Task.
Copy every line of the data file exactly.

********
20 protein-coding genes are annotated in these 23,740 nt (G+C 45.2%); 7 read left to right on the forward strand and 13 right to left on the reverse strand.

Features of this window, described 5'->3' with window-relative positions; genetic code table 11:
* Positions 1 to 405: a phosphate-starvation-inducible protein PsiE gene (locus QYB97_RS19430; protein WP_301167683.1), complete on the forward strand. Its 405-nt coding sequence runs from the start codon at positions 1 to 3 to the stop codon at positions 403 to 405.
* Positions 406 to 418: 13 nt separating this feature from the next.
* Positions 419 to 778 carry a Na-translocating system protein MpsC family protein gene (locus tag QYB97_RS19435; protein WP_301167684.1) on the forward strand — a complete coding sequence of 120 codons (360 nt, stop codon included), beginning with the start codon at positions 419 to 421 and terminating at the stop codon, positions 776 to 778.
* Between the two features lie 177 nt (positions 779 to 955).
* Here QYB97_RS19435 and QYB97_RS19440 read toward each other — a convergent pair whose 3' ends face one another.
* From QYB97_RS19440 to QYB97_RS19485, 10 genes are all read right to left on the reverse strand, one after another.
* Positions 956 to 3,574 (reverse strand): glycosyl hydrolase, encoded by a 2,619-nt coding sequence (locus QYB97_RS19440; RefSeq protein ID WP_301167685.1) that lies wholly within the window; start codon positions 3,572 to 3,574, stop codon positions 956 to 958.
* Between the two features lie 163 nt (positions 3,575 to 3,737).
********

20 protein-coding genes are annotated in these 23,740 nt (G+C 45.2%); 7 read left to right on the forward strand and 13 right to left on the reverse strand.

Features of this window, described 5'->3' with window-relative positions; genetic code table 11:
* Positions 1 to 405: a phosphate-starvation-inducible protein PsiE gene (locus QYB97_RS19430; protein WP_301167683.1), complete on the forward strand. Its 405-nt coding sequence runs from the start codon at positions 1 to 3 to the stop codon at positions 403 to 405.
* Positions 406 to 418: 13 nt separating this feature from the next.
* Positions 419 to 778 carry a Na-translocating system protein MpsC family protein gene (locus tag QYB97_RS19435; protein WP_301167684.1) on the forward strand — a complete coding sequence of 120 codons (360 nt, stop codon included), beginning with the start codon at positions 419 to 421 and terminating at the stop codon, positions 776 to 778.
* Between the two features lie 177 nt (positions 779 to 955).
* Here QYB97_RS19435 and QYB97_RS19440 read toward each other — a convergent pair whose 3' ends face one another.
* From QYB97_RS19440 to QYB97_RS19485, 10 genes are all read right to left on the reverse strand, one after another.
* Positions 956 to 3,574 (reverse strand): glycosyl hydrolase, encoded by a 2,619-nt coding sequence (locus QYB97_RS19440; RefSeq protein ID WP_301167685.1) that lies wholly within the window; start codon positions 3,572 to 3,574, stop codon positions 956 to 958.
* Between the two features lie 163 nt (positions 3,575 to 3,737).